Excerpted from the Third Edition of Moon Brazil.

Travel map of the Amazon

The Amazon

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  1. Robert Geyer says:

    Is there no way to book passage online on a Manaus-Belem passenger ferry as there used to be when the old Amazon Star company was still in business and/or operating the route? Are they still, perhaps under a different name?

  2. Robert Geyer says:

    Hi, Michael. I just sent a very long message but am not sure it made it through to you. After I clicked on “Post Comment” I got the advisory that my message was being “moderated”, but it did not then appear below Jackie Beecher’s more sensibly short posting. May I ask you to confirm that you received the message? Thanks very much.
    Bob Geyer

  3. Robert Geyer says:

    Hi, Michael. I’m a fairly seasoned Brazil traveler writing for some independent advice. I’m planning my third trip to Amazonia this fall and would like to do something just a bit more ambitious than on my previous two. One combined a stay in a lodge perhaps 100 km east of Manaus run by French folks with a 3/4-day boat tour up the Negro with the Swallows and Amazons company. The other was a 3/4-night stay at the Anavilhanas Jungle Lodge near Novo Airao, which I thought was excellent and want to repeat toward the end of the trip upcoming. My plan, about which I have already contacted my friend Mark at S&A, is to do a 10/12-day boat trip up the Negro (again) as far as the Jau National Park. I’m not aware of what may be particularly noteworthy about Jau, the point rather being to set myself a goal that will expand my horizons a bit further than on the earlier trips. Suffice it to say that S&A will do such a (longer) trip as long as there are at least two people signed up, although I’ve been told I’m welcome to pay two fares if I can’t find someone as crazy as myself to join me. I haven’t yet, but I also don’t regard my plan as at all crazy. My not-too-specific question is whether you think this makes sense? I’m far from your typical young backpacker type, having just turned 69 and become used to at least a minimum of comfort on my travels (most recently to Croatia). But, for example,I prefer sleeping in a hammock on the deck of the small boat that S&A runs up the Negro to an air-conditioned cabin, tho I like the idea of the privacy of the latter. And I would minimally want to do some hiking, canoeing, swimming, and birdwatching on the trip (my earlier boat trip was during the rainy season and the river was too high even to permit a swim off an exposed beach). I draw the line at camping, which I did for one overnight on the previous trip, it rained (hey, I know it’s called a rain forest for a reason!), and I wasn’t and still am not tough enough to enjoy that. En route back to Manaus I’d really like to spend a few nights at the Anavilhanas Lodge and then book passage on one of the passanger ferries downriver to Belem. Beyond that, I hope to be able to travel on to Sao Luis and the Lencois Maranhenses, Jeri, and Fortaleza, where I have friends. I understand the old Amazon Star is no longer in business (I rode that passenger ferry from Belem to Manaus on the same trip which took me to the Anavilhanas Lodge some years back. Can you recommend a boat or company on/with which to do the passage from Manaus down to Belem? Last time I booked a suite and would almost certainly want to do that again this time around.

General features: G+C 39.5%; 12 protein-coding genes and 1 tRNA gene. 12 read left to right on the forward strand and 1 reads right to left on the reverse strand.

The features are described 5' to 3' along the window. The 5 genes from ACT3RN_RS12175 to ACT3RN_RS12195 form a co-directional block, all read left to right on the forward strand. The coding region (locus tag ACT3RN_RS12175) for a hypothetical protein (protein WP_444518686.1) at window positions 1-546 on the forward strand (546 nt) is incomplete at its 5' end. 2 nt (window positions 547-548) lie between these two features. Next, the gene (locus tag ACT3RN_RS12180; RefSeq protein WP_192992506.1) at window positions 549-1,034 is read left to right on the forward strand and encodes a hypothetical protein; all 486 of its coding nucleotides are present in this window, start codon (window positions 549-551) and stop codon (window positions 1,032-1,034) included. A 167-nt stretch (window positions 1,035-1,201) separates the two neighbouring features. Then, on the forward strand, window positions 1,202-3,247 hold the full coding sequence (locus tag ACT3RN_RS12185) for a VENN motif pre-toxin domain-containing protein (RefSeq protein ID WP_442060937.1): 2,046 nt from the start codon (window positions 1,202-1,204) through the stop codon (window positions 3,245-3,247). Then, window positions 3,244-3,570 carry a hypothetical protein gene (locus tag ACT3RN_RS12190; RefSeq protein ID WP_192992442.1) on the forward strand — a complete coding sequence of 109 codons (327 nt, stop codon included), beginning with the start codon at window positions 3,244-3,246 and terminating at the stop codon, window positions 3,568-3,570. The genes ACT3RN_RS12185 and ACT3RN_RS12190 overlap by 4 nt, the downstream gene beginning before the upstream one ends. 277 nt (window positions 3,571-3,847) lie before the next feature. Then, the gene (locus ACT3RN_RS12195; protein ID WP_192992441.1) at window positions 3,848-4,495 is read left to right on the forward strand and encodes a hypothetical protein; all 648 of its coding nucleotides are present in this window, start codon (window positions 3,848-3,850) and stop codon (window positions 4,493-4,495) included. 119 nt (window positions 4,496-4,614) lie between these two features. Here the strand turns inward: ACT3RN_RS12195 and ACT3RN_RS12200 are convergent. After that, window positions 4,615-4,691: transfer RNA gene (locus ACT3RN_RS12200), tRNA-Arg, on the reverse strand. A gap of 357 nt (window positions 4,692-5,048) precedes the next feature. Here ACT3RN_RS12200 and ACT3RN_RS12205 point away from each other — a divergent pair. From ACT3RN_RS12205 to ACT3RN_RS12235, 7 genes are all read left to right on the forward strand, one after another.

Well, that’s a lot of verbiage and not much in the way of specific questions. What I hope is that you can give me a general reaction to my plan and provide any specific advice of your own that might inform my subsequent planning. Oh, btw, I speak enough Portuguese to make my way around, read a menu, buy ferry tix, etc., thanks to a month of intensive study in Salvador (still my favorite Brazilian city) in 2003. Since then I’ve studied on my own at an alarmingly low level of intensity; more important, I’ve traveled a fair amount in Brazil, most recently to Caraiva and the Praia do Espelho in southern Bahia, where I had a serious horseback-riding accident which landed me in the hospital on my return to the U.S.

    Thanks for hearing me out, Michael. Any feedback would be most gratefully appreciated.

    Bob Geyer, Arlington, VA, USA.

  4. Jackie Beecher says:

    Two healthy and energetic 70 year olds want to take a river cruise on the Amazon in Brazil plus explore 2 cities — probably Rio and Bahia — this summer when the World Cup is over. What do you recommend?